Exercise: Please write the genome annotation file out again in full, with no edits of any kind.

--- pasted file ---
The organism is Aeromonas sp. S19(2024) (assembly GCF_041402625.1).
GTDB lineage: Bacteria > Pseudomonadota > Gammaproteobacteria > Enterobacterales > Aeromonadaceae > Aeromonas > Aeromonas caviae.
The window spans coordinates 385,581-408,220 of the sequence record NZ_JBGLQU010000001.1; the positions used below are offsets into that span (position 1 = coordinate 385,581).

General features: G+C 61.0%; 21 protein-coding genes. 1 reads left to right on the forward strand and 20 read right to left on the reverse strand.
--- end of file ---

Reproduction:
The organism is Aeromonas sp. S19(2024) (assembly GCF_041402625.1).
GTDB lineage: Bacteria > Pseudomonadota > Gammaproteobacteria > Enterobacterales > Aeromonadaceae > Aeromonas > Aeromonas caviae.
The window spans coordinates 385,581-408,220 of the sequence record NZ_JBGLQU010000001.1; the positions used below are offsets into that span (position 1 = coordinate 385,581).

General features: G+C 61.0%; 21 protein-coding genes. 1 reads left to right on the forward strand and 20 read right to left on the reverse strand.